I’ve been wanting to gain some familiarity with the Unity game engine, so I did a little test with some old assets from Into the Titan. This, as you may recall, is the darkroom and the hallway leading up to it. I baked some nice lightmaps, which makes it considerably prettier. Comparison images are below the jump.

Meteorite Research Center passageway in Unity

Darkroom in Unity

Read the rest of this entry »

Fix GRUB in two easy steps

February 17th, 2014 | Tutorial

A little mini-tutorial here, brought to you by the school of Learning Things the Hard Way. I don’t know about the rest of you, but lately I’ve been having a lot of trouble with Linux installs failing to set up GRUB properly (particularly Ubuntu-based distros, for some reason). So, the following mini-tutorial is the result of a couple hours of headaches today. I’m not promising that it will work in every case, but if you’re having issues involving GRUB either not existing or not including options to boot one of your OSes, you might as well give this a shot.

  1. Use Super Grub Disk to boot into your Linux install.
  2. Run sudo update-grub from a console.

If you’re lucky, that will fix GRUB very nicely. It should be noted that this does require you to have some semblance of a working grub installation, however. In the event that you do not, I’d suggest running the Ubuntu Boot-Repair utility. In some cases, in fact, that may be all you need to do. As for me, it didn’t detect my Windows install, but it did succeed in getting GRUB installed, which is more than I can say about the original OS installer. Good luck everyone!

And now: Bucephalus!

February 2nd, 2014 | Comics

Bucephalus teaserHello all! My new comic is in the works and will begin appearing in this space soon. Honest. In the meantime, however, I’m re-running a series of strips which most of you will not have seen before. In 2010 I drew a semester’s worth of comics for my college newspaper (The Daily Campus of the University of Connecticut). The comic was called Bucephalus and it was a silly space opera. Very un-Sunrise-like. In any case, while you wait for the new comic, I provide these strips for your enjoyment. Bucephalus will appear every weekday from February 3 through March 21, in the comic section (formerly known as the Sunrise section).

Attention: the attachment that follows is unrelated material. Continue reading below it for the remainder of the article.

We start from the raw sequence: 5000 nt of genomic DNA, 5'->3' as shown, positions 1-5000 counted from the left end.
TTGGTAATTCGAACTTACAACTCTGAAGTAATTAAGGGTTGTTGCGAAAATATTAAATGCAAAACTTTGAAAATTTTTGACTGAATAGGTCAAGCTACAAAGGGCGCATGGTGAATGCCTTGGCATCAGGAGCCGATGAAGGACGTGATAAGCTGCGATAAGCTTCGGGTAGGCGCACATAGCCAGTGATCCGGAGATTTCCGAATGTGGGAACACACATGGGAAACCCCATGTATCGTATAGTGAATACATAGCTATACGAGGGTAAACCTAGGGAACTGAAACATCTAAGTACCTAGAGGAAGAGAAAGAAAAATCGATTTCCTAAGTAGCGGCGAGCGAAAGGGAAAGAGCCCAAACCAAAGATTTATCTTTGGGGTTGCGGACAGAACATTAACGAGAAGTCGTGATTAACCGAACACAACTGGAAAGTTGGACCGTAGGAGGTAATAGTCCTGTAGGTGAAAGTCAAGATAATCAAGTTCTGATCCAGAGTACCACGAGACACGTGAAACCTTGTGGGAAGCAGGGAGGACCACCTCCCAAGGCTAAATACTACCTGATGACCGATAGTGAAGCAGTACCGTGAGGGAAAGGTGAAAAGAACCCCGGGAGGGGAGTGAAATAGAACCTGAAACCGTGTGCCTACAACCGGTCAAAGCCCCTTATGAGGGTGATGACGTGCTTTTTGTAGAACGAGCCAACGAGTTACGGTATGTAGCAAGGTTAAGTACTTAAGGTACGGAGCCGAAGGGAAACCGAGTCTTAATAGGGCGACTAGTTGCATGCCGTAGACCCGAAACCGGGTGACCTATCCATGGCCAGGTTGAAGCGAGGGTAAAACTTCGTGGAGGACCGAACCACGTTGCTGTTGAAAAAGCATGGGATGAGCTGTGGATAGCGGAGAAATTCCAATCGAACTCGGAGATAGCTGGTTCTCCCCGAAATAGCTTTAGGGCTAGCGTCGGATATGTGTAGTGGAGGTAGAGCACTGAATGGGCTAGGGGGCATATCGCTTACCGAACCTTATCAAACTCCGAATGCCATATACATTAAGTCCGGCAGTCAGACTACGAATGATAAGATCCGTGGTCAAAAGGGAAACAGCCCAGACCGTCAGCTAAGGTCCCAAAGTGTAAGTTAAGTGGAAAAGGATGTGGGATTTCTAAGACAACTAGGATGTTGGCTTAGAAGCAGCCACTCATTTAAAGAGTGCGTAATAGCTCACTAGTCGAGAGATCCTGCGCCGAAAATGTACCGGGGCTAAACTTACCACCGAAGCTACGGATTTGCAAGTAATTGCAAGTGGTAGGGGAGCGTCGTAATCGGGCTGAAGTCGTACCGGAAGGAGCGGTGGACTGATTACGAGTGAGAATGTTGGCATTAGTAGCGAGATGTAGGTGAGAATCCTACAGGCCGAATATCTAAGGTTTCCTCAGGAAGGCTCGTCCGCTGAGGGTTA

Will Bucephalus ever be remade, nicer and better? Well, let’s see how much you guys like it.

You Can’t Go Home Again

January 12th, 2014 | Review

Gone Home

There’s one thing I want to be clear on upfront: I expected to love Gone Home. It’s a game from the same traditions I hold in highest esteem: peril-free adventures, stories told through ephemera. Critical consensus was that it was phenomenal. So I was ready to explore the empty mansion; I was psyched to unravel the mystery of the family’s absence.

Suffice it to say, my high expectations were dashed and ultimately the game proved to be my greatest disappointment of the year.

Many people have played this game and enjoyed it greatly, and I don’t want to dissuade anyone from that opportunity. Indeed, if you have any interest in this type of experience, I’d encourage you to buy it, if only to encourage the creation of more projects in this vein. That being said, I do want to discuss some of the issues that led to my disappointment in the game, because I want the next adventure to be better. (To those of you who haven’t played it, be forewarned that this will contain spoilers. Scroll down to the bottom of the review if you want a quick summary of the story.)

Read the rest of this entry »